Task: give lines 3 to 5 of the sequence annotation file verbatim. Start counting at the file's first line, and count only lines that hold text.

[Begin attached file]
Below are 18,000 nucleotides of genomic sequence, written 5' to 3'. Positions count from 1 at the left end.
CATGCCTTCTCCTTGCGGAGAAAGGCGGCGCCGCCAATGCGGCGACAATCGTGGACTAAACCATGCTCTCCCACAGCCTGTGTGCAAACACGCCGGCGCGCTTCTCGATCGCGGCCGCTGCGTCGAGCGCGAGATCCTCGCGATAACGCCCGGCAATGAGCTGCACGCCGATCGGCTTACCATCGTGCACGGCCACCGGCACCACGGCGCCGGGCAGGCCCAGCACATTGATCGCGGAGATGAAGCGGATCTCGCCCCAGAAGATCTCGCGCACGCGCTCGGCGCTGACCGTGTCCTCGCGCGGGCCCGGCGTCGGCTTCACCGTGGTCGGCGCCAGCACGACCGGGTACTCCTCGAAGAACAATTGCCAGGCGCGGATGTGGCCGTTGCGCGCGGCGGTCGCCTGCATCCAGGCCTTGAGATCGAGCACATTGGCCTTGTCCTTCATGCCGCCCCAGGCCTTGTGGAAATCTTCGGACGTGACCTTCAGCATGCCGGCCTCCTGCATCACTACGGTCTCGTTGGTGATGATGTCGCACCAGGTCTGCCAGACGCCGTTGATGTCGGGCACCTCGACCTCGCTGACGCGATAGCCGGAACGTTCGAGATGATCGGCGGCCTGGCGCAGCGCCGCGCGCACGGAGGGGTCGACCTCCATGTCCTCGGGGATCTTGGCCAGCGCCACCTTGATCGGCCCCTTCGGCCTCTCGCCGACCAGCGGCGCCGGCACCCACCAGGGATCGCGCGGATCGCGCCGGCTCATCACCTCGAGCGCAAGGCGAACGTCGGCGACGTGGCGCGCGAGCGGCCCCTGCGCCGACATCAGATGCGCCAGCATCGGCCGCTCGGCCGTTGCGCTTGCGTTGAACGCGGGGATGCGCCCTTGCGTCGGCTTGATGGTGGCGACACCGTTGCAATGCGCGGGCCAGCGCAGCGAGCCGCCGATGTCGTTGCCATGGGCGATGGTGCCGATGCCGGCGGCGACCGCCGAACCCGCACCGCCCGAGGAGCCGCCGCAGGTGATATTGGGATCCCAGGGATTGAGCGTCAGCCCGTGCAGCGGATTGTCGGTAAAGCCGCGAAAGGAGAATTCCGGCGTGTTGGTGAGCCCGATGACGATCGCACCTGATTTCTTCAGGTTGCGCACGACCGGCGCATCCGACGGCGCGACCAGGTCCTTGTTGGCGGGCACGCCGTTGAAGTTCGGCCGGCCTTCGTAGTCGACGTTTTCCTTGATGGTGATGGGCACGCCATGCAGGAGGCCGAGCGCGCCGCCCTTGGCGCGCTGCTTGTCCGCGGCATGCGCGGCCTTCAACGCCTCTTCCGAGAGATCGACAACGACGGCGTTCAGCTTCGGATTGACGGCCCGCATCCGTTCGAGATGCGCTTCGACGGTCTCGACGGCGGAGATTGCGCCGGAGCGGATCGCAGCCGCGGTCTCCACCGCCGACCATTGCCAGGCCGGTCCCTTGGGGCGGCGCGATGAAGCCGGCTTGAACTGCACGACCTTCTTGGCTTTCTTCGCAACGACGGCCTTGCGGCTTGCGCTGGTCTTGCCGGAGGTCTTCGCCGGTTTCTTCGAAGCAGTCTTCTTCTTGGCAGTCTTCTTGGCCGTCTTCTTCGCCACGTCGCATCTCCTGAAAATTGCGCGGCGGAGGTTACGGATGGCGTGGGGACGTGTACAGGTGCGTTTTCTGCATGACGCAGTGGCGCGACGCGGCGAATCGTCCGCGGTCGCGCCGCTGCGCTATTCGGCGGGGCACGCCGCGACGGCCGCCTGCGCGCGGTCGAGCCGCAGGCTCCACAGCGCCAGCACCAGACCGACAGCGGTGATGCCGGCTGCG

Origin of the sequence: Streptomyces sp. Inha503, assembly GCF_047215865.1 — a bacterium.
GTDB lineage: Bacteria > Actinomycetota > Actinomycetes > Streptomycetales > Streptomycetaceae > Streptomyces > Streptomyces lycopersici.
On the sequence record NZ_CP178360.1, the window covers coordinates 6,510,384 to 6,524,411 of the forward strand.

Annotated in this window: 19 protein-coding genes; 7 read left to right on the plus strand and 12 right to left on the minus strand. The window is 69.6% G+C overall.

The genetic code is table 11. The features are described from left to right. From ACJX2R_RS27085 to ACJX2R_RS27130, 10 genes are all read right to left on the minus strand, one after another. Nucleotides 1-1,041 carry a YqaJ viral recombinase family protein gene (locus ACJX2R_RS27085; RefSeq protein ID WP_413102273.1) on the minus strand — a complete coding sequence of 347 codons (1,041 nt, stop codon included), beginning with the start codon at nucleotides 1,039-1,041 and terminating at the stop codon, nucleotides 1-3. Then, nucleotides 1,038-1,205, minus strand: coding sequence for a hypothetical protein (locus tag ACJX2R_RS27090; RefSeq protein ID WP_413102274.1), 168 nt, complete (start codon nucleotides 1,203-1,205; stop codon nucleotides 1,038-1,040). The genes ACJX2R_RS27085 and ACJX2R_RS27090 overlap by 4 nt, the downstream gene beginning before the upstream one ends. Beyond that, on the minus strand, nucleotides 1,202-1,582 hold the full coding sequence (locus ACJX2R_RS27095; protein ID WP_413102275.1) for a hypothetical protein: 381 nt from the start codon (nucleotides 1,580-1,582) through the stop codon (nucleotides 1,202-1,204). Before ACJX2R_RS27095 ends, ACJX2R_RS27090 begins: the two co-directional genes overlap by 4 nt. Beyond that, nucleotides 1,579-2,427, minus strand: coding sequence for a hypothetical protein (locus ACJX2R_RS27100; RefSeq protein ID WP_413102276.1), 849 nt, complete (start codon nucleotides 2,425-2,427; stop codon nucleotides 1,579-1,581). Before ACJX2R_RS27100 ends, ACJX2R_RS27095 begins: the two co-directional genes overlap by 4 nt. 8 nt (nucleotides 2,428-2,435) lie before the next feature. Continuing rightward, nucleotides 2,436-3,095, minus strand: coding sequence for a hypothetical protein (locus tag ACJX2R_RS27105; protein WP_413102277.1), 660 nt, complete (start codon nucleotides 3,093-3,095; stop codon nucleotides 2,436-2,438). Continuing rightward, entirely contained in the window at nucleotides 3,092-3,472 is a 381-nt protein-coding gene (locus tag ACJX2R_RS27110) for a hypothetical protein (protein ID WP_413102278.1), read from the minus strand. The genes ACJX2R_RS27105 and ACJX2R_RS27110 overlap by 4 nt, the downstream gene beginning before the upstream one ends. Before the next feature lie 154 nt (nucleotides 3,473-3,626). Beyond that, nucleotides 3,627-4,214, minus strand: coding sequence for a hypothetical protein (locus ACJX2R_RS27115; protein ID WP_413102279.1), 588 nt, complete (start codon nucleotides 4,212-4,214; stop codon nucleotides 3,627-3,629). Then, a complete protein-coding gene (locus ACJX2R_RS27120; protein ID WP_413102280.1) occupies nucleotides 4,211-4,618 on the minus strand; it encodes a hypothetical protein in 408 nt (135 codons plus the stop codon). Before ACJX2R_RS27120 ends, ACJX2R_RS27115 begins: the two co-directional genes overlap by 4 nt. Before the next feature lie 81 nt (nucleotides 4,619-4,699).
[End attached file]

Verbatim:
Origin of the sequence: Streptomyces sp. Inha503, assembly GCF_047215865.1 — a bacterium.
GTDB lineage: Bacteria > Actinomycetota > Actinomycetes > Streptomycetales > Streptomycetaceae > Streptomyces > Streptomyces lycopersici.
On the sequence record NZ_CP178360.1, the window covers coordinates 6,510,384 to 6,524,411 of the forward strand.